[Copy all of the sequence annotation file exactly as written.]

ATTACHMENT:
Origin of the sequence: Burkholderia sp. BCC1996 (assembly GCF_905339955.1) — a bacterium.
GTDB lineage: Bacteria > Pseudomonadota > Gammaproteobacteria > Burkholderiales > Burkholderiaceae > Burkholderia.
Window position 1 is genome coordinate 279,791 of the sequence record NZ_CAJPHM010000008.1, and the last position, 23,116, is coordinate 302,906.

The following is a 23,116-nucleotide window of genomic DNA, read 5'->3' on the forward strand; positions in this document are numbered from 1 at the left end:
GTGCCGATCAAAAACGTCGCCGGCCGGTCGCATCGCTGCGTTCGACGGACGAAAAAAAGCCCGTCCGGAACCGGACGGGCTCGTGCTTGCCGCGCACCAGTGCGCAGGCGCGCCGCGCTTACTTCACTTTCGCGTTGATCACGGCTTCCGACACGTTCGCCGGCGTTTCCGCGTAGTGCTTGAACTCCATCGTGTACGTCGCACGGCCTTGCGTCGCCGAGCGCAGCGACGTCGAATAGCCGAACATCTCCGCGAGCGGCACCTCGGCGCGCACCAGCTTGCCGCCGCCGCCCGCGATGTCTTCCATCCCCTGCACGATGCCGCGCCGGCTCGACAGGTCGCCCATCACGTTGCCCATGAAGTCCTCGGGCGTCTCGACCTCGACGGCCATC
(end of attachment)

Origin of the sequence: Burkholderia sp. BCC1996 (assembly GCF_905339955.1) — a bacterium.
GTDB lineage: Bacteria > Pseudomonadota > Gammaproteobacteria > Burkholderiales > Burkholderiaceae > Burkholderia.
Window position 1 is genome coordinate 279,791 of the sequence record NZ_CAJPHM010000008.1, and the last position, 23,116, is coordinate 302,906.

The following is a 23,116-nucleotide window of genomic DNA, read 5'->3' on the forward strand; positions in this document are numbered from 1 at the left end:
GTGCCGATCAAAAACGTCGCCGGCCGGTCGCATCGCTGCGTTCGACGGACGAAAAAAAGCCCGTCCGGAACCGGACGGGCTCGTGCTTGCCGCGCACCAGTGCGCAGGCGCGCCGCGCTTACTTCACTTTCGCGTTGATCACGGCTTCCGACACGTTCGCCGGCGTTTCCGCGTAGTGCTTGAACTCCATCGTGTACGTCGCACGGCCTTGCGTCGCCGAGCGCAGCGACGTCGAATAGCCGAACATCTCCGCGAGCGGCACCTCGGCGCGCACCAGCTTGCCGCCGCCGCCCGCGATGTCTTCCATCCCCTGCACGATGCCGCGCCGGCTCGACAGGTCGCCCATCACGTTGCCCATGAAGTCCTCGGGCGTCTCGACCTCGACGGCCATC